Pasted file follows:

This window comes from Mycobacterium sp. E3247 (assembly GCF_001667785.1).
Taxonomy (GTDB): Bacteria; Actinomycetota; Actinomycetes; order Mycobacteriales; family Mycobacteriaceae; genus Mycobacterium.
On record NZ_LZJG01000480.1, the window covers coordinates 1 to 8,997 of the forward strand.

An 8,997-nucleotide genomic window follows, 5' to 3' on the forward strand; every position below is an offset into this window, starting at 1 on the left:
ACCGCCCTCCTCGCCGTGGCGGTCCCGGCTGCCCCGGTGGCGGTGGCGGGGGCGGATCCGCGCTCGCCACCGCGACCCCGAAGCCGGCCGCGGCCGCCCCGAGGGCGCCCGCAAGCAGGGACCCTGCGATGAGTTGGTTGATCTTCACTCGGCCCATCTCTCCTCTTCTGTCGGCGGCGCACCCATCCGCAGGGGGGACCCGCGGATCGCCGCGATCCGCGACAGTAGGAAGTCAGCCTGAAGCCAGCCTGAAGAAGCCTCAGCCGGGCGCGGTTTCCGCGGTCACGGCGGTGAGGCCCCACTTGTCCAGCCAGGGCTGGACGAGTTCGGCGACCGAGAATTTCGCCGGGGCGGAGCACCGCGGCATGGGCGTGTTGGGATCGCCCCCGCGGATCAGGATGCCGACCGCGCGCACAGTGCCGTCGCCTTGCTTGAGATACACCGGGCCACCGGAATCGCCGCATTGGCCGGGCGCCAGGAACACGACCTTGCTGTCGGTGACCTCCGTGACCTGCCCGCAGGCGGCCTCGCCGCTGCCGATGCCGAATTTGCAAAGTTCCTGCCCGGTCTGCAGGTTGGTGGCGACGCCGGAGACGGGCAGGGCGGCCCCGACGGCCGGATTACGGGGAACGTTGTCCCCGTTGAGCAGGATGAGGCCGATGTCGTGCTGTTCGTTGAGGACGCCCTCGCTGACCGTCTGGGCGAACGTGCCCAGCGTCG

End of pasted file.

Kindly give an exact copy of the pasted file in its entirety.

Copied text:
This window comes from Mycobacterium sp. E3247 (assembly GCF_001667785.1).
Taxonomy (GTDB): Bacteria; Actinomycetota; Actinomycetes; order Mycobacteriales; family Mycobacteriaceae; genus Mycobacterium.
On record NZ_LZJG01000480.1, the window covers coordinates 1 to 8,997 of the forward strand.

An 8,997-nucleotide genomic window follows, 5' to 3' on the forward strand; every position below is an offset into this window, starting at 1 on the left:
ACCGCCCTCCTCGCCGTGGCGGTCCCGGCTGCCCCGGTGGCGGTGGCGGGGGCGGATCCGCGCTCGCCACCGCGACCCCGAAGCCGGCCGCGGCCGCCCCGAGGGCGCCCGCAAGCAGGGACCCTGCGATGAGTTGGTTGATCTTCACTCGGCCCATCTCTCCTCTTCTGTCGGCGGCGCACCCATCCGCAGGGGGGACCCGCGGATCGCCGCGATCCGCGACAGTAGGAAGTCAGCCTGAAGCCAGCCTGAAGAAGCCTCAGCCGGGCGCGGTTTCCGCGGTCACGGCGGTGAGGCCCCACTTGTCCAGCCAGGGCTGGACGAGTTCGGCGACCGAGAATTTCGCCGGGGCGGAGCACCGCGGCATGGGCGTGTTGGGATCGCCCCCGCGGATCAGGATGCCGACCGCGCGCACAGTGCCGTCGCCTTGCTTGAGATACACCGGGCCACCGGAATCGCCGCATTGGCCGGGCGCCAGGAACACGACCTTGCTGTCGGTGACCTCCGTGACCTGCCCGCAGGCGGCCTCGCCGCTGCCGATGCCGAATTTGCAAAGTTCCTGCCCGGTCTGCAGGTTGGTGGCGACGCCGGAGACGGGCAGGGCGGCCCCGACGGCCGGATTACGGGGAACGTTGTCCCCGTTGAGCAGGATGAGGCCGATGTCGTGCTGTTCGTTGAGGACGCCCTCGCTGACCGTCTGGGCGAACGTGCCCAGCGTCG